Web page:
The circular also made it clear that due to quarantine regulations, delegations arriving to receive the Holy Fire will not be able to disembark from the aircraft.
The Holy Fire will be transferred by the Greek Orthodox Patriarchate to representatives of each embassy at the Old City’s Jaffa Gate. It will then be transported by embassy representatives, who will bring the Holy Fire to the aircraft.
All embassy cars carrying the Holy Fire will travel in a motorcade escorted by police to Ben-Gurion Airport. Only cars that are part of the motorcade will be permitted to enter the airport.
ISRAELI DIPLOMATS abroad have been putting themselves at risk while helping stranded Israelis to get home. During the current pandemic, Israel has one of the best repatriation records in the world. Happily, Ambassador to Germany Jeremy Issacharoff and deputy chief of mission Aharon Sagui have each recovered from coronavirus, and in Spain, the deputy chief of mission at the Israel Embassy, Assaf Moran, and his wife, who also tested positive, were only lightly affected, and both are well on the way to recovery.
IN ITS endeavors to maintain contact with heads of foreign missions, The Ambassadors’ Club of Israel, headed by its founder, retired ambassador Yitzhak Eldan, a former chief of protocol at the Foreign Ministry and a former head of its training unit, has interviewed several ambassadors to find out how they are coping, and how their work and their connection with Israelis have been affected by the pandemic.
Eldan believes that in future the larger Israel embassies will require a staff member who is qualified to deal with health issues.
As for the interviews with foreign ambassadors, below are extracts from the responses by Thessalia Salina Shambos, the ambassador of Cyprus, who after five years in Israel will be leaving in the summer, and Anjan Shakya, the ambassador of Nepal, who presented her credentials last year.
Shambos wrote: “This unprecedented pandemic has certainly changed our working methods as embassies, as it has affected our countries, our communities and our homes. As for everyone else, in Israel, Cyprus and beyond, public health and safety protocols prevail and determine our code of work conduct. As an embassy, we abide religiously by the certainly commendable measures of the Israeli authorities, which I have to note are very similar epidemiologically and timewise, to the ones we are applying in Cyprus with the aim to drastically contain the viral spread.
“As all embassies, our embassy coordinates closely with the Ministry of Foreign Affairs, the PMO, the NSC and the Ministry of Health, as well as the rest of the Diplomatic Corps, in assuring that we implement a homogeneous approach to the Israeli government’s measures.
“Obviously, Cyprus, being an EU member state, coordinates very closely and day by day on embassy policy, consular and other, relevant to the pandemic topics with the EU delegation and the other EU partners, in order to ensure a generally unified approach. I can even go as far as saying that, in some respects, intercommunication in the diplomatic community and our outreach with Israeli authorities, as well as with local society stakeholders, have become more immediate, more frequent and more automatic, due to the pandemic.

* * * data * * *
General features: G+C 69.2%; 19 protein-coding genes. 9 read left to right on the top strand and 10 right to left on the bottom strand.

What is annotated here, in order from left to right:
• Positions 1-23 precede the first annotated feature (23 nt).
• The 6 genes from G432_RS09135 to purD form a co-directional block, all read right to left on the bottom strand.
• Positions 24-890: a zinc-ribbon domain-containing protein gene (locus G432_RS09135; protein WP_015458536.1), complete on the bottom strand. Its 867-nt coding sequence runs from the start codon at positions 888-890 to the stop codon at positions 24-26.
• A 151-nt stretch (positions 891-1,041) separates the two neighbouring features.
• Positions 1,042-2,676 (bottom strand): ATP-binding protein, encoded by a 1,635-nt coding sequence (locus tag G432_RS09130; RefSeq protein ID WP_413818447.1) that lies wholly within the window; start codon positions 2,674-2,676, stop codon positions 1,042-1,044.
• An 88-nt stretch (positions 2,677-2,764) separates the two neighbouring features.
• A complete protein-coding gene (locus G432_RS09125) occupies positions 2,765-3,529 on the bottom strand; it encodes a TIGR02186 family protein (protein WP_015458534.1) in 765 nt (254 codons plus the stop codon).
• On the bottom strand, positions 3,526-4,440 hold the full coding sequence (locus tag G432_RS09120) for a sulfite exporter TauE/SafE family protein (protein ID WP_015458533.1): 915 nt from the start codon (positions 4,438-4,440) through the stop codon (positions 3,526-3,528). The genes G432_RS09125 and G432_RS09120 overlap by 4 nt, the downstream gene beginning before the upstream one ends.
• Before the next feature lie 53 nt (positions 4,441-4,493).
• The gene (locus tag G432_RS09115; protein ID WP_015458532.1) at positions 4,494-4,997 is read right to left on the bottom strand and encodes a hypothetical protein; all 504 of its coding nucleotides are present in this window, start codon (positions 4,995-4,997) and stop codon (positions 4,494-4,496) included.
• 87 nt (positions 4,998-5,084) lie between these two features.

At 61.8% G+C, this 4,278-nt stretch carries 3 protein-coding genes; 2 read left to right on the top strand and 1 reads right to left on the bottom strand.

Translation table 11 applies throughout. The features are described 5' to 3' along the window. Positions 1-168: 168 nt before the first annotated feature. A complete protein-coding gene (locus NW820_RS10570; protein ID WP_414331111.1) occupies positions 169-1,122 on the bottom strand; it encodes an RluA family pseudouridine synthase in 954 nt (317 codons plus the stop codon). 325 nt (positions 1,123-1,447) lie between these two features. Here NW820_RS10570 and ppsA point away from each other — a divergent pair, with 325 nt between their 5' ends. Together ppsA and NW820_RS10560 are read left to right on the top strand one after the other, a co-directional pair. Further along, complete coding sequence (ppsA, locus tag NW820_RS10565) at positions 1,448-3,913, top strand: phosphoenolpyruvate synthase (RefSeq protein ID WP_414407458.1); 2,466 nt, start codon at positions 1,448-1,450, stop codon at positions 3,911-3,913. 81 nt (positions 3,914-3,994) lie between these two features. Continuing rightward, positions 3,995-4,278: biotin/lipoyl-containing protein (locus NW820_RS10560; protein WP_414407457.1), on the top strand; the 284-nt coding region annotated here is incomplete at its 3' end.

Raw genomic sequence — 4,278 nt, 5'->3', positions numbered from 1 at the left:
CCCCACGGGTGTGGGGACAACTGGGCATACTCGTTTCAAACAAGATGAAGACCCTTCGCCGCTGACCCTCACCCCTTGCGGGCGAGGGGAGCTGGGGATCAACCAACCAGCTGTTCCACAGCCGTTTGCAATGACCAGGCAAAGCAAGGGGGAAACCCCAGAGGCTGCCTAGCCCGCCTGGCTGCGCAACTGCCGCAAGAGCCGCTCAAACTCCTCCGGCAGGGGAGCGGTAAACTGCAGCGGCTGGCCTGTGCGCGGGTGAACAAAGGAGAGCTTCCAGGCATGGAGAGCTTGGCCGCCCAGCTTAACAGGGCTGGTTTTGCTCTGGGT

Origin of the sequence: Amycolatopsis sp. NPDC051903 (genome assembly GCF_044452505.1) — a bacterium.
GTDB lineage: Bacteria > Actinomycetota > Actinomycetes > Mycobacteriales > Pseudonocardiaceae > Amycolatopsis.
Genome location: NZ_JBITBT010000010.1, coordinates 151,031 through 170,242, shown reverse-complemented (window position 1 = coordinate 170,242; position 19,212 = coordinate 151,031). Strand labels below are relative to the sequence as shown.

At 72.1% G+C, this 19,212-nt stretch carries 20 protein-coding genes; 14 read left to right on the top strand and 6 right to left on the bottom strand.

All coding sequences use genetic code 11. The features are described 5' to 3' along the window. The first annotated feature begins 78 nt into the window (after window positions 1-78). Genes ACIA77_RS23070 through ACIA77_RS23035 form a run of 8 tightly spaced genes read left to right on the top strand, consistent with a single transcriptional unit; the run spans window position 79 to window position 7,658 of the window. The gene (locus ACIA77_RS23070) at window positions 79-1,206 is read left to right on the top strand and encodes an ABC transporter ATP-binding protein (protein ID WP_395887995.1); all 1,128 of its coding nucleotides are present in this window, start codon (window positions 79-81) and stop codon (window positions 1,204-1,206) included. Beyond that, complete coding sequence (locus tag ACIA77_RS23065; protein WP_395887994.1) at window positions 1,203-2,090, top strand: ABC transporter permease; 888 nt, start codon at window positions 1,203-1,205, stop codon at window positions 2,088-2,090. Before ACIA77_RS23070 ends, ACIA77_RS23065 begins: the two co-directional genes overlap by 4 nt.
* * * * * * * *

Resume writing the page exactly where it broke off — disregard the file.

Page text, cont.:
“In that context, I observe that this challenge has nourished a novel sense of camaraderie, via interconnecting us and even bringing us closer together in tackling best this common enemy.
“As regards our everyday work, as an embassy we have very quickly introduced and implemented comprehensive telework practices, while the embassy functions with essential on the ground staff that follows a very strict protocol of social distancing and thorough hygiene, including disinfection protocols.
“We have also aimed at nourishing our team spirit and our sense of togetherness while supporting each other, something which is vital in times of uncertainty and critical life changes.
“For me personally this is all the more important knowing that my husband and family are back in Cyprus on this last fifth year of my assignment in beautiful Israel. I dare share that I feel very moved to read letters from my eight-year-old and six-year-old boys, Phaedon and Alexander, inquiring ‘How is Israel doing with fighting the coronavirus?’ and asking their dad, who is himself a doctor of genetics- virology specialist, whether he has found ‘the potion to kill the virus in Cyprus and Israel.’”
Shakya, who is also her country’s ambassador to Cyprus wrote: “We have to take our every step wisely, without bringing panic on ourselves, conveying information to all the Nepalese residing in Israel and Cyprus that the Embassy of Nepal is committed enough to take every possible and necessary step for their welfare.
“An ambassador is the guardian of her/his every citizen. But, I also understand that my responsibility is not limited to a certain genre but to a number of people related to any work, including, of course, the embassy staff. At this moment, everyone needs encouragement, motivation and cooperation.